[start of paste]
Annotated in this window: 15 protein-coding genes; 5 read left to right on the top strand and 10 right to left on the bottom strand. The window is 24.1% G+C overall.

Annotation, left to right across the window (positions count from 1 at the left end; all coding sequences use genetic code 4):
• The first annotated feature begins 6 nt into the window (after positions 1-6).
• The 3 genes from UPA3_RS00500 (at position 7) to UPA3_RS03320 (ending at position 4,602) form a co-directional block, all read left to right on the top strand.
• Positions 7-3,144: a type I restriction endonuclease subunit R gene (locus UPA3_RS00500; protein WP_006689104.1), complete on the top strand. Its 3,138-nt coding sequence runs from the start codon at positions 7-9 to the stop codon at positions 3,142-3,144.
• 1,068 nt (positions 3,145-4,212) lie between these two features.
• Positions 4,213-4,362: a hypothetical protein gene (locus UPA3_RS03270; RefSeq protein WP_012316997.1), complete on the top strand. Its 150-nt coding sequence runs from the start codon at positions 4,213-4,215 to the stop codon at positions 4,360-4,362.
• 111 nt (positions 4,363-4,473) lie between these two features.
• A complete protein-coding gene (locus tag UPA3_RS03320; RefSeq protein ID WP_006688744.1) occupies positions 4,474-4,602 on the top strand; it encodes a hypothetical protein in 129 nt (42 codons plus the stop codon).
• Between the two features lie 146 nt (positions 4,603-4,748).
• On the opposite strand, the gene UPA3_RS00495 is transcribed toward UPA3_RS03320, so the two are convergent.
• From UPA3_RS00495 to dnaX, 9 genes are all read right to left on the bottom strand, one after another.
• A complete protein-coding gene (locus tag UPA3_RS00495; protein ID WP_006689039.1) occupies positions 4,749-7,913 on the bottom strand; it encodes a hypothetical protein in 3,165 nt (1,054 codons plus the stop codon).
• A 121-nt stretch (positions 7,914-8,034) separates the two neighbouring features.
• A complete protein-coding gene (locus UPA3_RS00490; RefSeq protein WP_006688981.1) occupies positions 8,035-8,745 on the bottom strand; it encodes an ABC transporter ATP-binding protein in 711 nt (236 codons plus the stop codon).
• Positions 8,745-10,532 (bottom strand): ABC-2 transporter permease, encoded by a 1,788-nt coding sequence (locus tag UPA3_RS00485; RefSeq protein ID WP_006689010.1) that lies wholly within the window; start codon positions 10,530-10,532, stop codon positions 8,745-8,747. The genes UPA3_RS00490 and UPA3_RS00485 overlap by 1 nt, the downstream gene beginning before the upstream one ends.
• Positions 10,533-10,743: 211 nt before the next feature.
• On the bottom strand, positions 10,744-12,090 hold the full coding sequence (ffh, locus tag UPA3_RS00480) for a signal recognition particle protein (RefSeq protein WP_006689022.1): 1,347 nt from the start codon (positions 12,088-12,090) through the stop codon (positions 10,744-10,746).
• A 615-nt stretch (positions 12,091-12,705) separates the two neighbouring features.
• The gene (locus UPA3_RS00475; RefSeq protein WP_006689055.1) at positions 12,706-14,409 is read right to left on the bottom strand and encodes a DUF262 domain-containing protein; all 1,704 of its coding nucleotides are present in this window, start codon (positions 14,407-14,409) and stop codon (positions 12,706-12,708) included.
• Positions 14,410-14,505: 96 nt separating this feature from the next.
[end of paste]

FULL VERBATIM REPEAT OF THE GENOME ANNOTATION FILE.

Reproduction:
Annotated in this window: 15 protein-coding genes; 5 read left to right on the top strand and 10 right to left on the bottom strand. The window is 24.1% G+C overall.

Annotation, left to right across the window (positions count from 1 at the left end; all coding sequences use genetic code 4):
• The first annotated feature begins 6 nt into the window (after positions 1-6).
• The 3 genes from UPA3_RS00500 (at position 7) to UPA3_RS03320 (ending at position 4,602) form a co-directional block, all read left to right on the top strand.
• Positions 7-3,144: a type I restriction endonuclease subunit R gene (locus UPA3_RS00500; protein WP_006689104.1), complete on the top strand. Its 3,138-nt coding sequence runs from the start codon at positions 7-9 to the stop codon at positions 3,142-3,144.
• 1,068 nt (positions 3,145-4,212) lie between these two features.
• Positions 4,213-4,362: a hypothetical protein gene (locus UPA3_RS03270; RefSeq protein WP_012316997.1), complete on the top strand. Its 150-nt coding sequence runs from the start codon at positions 4,213-4,215 to the stop codon at positions 4,360-4,362.
• 111 nt (positions 4,363-4,473) lie between these two features.
• A complete protein-coding gene (locus tag UPA3_RS03320; RefSeq protein ID WP_006688744.1) occupies positions 4,474-4,602 on the top strand; it encodes a hypothetical protein in 129 nt (42 codons plus the stop codon).
• Between the two features lie 146 nt (positions 4,603-4,748).
• On the opposite strand, the gene UPA3_RS00495 is transcribed toward UPA3_RS03320, so the two are convergent.
• From UPA3_RS00495 to dnaX, 9 genes are all read right to left on the bottom strand, one after another.
• A complete protein-coding gene (locus tag UPA3_RS00495; protein ID WP_006689039.1) occupies positions 4,749-7,913 on the bottom strand; it encodes a hypothetical protein in 3,165 nt (1,054 codons plus the stop codon).
• A 121-nt stretch (positions 7,914-8,034) separates the two neighbouring features.
• A complete protein-coding gene (locus UPA3_RS00490; RefSeq protein WP_006688981.1) occupies positions 8,035-8,745 on the bottom strand; it encodes an ABC transporter ATP-binding protein in 711 nt (236 codons plus the stop codon).
• Positions 8,745-10,532 (bottom strand): ABC-2 transporter permease, encoded by a 1,788-nt coding sequence (locus tag UPA3_RS00485; RefSeq protein ID WP_006689010.1) that lies wholly within the window; start codon positions 10,530-10,532, stop codon positions 8,745-8,747. The genes UPA3_RS00490 and UPA3_RS00485 overlap by 1 nt, the downstream gene beginning before the upstream one ends.
• Positions 10,533-10,743: 211 nt before the next feature.
• On the bottom strand, positions 10,744-12,090 hold the full coding sequence (ffh, locus tag UPA3_RS00480) for a signal recognition particle protein (RefSeq protein WP_006689022.1): 1,347 nt from the start codon (positions 12,088-12,090) through the stop codon (positions 10,744-10,746).
• A 615-nt stretch (positions 12,091-12,705) separates the two neighbouring features.
• The gene (locus UPA3_RS00475; RefSeq protein WP_006689055.1) at positions 12,706-14,409 is read right to left on the bottom strand and encodes a DUF262 domain-containing protein; all 1,704 of its coding nucleotides are present in this window, start codon (positions 14,407-14,409) and stop codon (positions 12,706-12,708) included.
• Positions 14,410-14,505: 96 nt separating this feature from the next.